This article is being republished as part of our daily reproduction of WSJ.com articles that also appeared in the U.S. print edition of The Wall Street Journal (July 26, 2017).
Since taking over as Viacom Inc.'s chief executive last year with the blessing of powerful shareholder Shari Redstone, Bob Bakish has been working to win over Wall Street with moves meant to stabilize the embattled entertainment giant.
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Now Mr. Bakish is contemplating what would be his boldest bet yet: an acquisition of rival media outfit Scripps Networks Interactive, operator of HGTV and Food Network. People familiar with the situation say Viacom is in talks to acquire the company, as is Discovery Communications Inc.
Members of the Scripps family were expected to meet Tuesday to discuss a potential sale, according to people familiar with the matter. The family members collectively control a 91.8% voting stake in the company and are expected to make a decision soon.
In a sign that investors are optimistic about the odds of a deal, Scripps shares have risen by about 20% since The Wall Street Journal first reported last week that the company was in play.
At Viacom, Mr. Bakish has sharpened the company's focus on six key cable channels, including MTV and Nickelodeon, brought in new management at the Paramount film studio, given the green light to spend more on talent, and unloaded the company's stake in pay-television channel Epix for about $600 million.
At first glance, Viacom and Scripps would be odd partners. The Scripps channels are lifestyle brands primarily aimed at families or people looking to upgrade their homes and kitchens. Viacom's core brands target teens and young adults, often with reality shows.
However, such a deal could potentially strengthen Viacom's hand in channel-carriage negotiations with cable companies and emerging streaming TV players.
The Scripps networks have been solid performers. In the second quarter, domestic ad revenue for Scripps was up 4% while Viacom's was off by 2%, according to MoffettNathanson, a media analyst firm. Subscriber fees grew by 6% in the second quarter for Scripps, compared with 1.9% for Viacom, MoffettNathanson said.
Together, the companies would account for about 18% of TV ratings, on par with conglomerates like Walt Disney Co. and Comcast's NBCUniversal, according to RBC Capital Markets.
For Viacom, the question is how financially feasible such a takeover would be. Scripps had an $8.8 billion market capitalization before the Journal reported on July 18 that the company was in talks with Discovery. Reuters later reported that Viacom had talks with Scripps. The company is now valued at $10.4 billion.
Viacom had $12.2 billion in debt as of March 31 and is clinging to the lowest level of investment-grade credit ratings, according to Moody's Investors Service. That means a deal would likely need to be financed substantially with stock, rather than cash, so as not to further burden the balance sheet, said Moody's debt analyst Neil Begley.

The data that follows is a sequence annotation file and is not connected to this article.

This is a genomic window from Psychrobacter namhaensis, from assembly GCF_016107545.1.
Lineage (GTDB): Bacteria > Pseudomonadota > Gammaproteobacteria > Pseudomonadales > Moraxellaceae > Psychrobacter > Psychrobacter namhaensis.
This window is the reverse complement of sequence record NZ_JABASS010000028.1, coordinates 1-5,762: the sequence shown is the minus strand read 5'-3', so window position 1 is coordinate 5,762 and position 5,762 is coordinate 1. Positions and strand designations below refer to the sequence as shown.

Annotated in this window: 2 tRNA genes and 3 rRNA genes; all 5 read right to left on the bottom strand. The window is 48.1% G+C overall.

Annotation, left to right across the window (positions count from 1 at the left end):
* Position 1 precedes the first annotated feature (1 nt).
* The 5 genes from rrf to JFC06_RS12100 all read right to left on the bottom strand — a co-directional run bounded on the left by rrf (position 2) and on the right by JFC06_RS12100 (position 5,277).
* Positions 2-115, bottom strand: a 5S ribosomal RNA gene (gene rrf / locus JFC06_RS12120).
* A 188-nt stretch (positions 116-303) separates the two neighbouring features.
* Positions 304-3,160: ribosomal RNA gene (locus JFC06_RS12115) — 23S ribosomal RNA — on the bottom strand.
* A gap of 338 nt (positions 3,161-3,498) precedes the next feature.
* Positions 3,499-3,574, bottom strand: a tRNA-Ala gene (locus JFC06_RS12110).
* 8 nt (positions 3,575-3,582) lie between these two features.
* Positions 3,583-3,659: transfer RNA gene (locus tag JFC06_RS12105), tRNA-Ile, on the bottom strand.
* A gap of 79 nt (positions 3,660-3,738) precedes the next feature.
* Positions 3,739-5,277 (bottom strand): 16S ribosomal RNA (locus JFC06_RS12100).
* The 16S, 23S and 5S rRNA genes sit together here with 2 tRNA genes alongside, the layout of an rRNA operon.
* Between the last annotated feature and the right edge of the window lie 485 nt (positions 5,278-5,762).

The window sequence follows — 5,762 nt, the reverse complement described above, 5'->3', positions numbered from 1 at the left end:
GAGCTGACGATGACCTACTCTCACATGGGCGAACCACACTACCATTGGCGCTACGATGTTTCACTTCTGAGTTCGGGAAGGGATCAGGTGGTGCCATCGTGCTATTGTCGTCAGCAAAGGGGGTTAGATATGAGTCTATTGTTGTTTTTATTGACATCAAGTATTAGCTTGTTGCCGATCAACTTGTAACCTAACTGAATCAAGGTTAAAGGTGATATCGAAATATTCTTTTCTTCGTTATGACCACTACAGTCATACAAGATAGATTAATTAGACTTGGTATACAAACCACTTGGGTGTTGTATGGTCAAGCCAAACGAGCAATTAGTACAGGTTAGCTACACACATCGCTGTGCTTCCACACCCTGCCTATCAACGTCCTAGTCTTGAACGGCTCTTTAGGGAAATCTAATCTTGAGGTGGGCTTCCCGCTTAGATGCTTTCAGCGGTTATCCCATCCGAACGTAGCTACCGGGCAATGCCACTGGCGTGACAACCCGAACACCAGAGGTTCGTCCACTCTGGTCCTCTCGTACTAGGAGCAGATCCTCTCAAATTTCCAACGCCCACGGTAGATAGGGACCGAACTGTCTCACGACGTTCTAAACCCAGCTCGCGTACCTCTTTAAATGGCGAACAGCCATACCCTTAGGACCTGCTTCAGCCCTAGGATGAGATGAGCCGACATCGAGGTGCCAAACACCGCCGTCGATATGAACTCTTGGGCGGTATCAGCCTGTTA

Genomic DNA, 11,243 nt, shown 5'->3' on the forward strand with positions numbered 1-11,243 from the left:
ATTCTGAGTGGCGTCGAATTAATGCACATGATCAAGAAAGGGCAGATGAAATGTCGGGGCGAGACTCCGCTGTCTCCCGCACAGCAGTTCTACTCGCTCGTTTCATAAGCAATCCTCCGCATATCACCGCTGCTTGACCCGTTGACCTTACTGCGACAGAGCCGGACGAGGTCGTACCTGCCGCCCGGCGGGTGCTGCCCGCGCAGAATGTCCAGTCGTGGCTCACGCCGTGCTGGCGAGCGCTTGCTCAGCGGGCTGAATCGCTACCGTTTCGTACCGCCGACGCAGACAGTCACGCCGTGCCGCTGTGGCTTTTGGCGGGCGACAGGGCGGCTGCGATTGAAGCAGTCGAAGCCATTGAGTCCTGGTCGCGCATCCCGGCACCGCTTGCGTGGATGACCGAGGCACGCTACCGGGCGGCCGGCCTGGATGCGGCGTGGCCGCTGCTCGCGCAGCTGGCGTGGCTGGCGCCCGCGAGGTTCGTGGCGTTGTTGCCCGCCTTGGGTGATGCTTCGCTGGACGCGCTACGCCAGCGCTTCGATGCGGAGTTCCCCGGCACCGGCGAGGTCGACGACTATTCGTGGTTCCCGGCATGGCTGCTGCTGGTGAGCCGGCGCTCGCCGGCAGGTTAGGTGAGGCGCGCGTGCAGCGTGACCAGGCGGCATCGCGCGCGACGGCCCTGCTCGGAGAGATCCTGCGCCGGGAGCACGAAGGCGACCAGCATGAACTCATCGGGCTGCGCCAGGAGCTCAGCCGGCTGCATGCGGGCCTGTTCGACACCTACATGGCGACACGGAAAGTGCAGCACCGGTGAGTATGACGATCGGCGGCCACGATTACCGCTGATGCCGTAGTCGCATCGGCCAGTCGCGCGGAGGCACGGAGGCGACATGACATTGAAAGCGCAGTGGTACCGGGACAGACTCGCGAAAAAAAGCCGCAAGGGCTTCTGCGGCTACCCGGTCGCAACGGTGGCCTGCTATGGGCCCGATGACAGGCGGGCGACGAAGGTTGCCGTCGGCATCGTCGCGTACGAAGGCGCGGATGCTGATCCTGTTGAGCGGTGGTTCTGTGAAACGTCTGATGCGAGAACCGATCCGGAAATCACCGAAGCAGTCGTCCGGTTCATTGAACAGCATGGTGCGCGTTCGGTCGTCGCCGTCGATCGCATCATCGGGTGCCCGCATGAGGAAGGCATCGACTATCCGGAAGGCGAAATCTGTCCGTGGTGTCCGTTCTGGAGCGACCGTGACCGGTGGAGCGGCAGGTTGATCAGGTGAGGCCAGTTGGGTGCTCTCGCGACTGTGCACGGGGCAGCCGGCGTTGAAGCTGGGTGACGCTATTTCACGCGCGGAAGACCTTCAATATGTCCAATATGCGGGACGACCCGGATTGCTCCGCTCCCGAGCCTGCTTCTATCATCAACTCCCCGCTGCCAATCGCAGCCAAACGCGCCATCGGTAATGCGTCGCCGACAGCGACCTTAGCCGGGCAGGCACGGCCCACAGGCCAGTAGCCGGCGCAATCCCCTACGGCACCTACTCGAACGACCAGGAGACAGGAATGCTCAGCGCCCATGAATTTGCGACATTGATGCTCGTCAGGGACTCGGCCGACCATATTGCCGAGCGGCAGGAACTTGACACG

"I don't think that they have a lot of financial capacity on their balance sheet," Mr. Begley said.
But Viacom's equity isn't as valuable as it once was. The shares trade at about 12 times earnings, compared with Scripps at about 18 times. Viacom has a market capitalization of $14.5 billion.
One benefit would be that Viacom could boost revenue by helping Scripps' channels gain greater distribution globally, Mr. Begley said.
The additional free cash flow from Scripps could also be used to help Viacom reduce its leverage, Barclays equity analyst Kannan Venkateshwar wrote in a note last week, adding that a deal would still be "a confusing step in the wrong direction."
For Discovery, an acquisition of Scripps could help the company offer a compelling package of popular, nonfiction channels for "skinny" online TV bundles, and a good mix of male and female-skewing audiences, among other benefits.
Investors have been on a roller coaster with Viacom lately. When Mr. Bakish was installed as permanent CEO in December, following a power struggle that led to the overhaul of management and the board, shares began to rebound from the mid-$30 range and reached about $47 in late March.
But persistent Wall Street concerns about the TV ad market and Viacom's place in the cable TV bundle have helped push the stock down to $35, slightly above where they were when Mr. Bakish took over. Over three years, Viacom's class B shares are down more than 50%.
Mr. Bakish is still dealing with baggage he inherited, including a weak slate of movies at Paramount and several cable channels enduring rating declines.
He landed the job of chief executive after winning the confidence of Ms. Redstone, president of Viacom's controlling shareholder National Amusements Inc. and daughter of ailing mogul Sumner Redstone.
Mr. Bakish hasn't been as tightfisted with the creative community as the company was perceived to be under the previous regime. In June, Paramount tapped Brian Robbins, a successful producer of content targeting teens and young adults to head the new production division Paramount Players.
In another big deal, Viacom struck a partnership with successful movie and television producer Tyler Perry to produce content for BET and other networks as well as getting a first look at any new feature concepts.
Sarah Rabil and Dana Cimilluca contributed to this article
Write to Joe Flint at email@example.com
(END) Dow Jones Newswires
July 26, 2017 02:47 ET (06:47 GMT)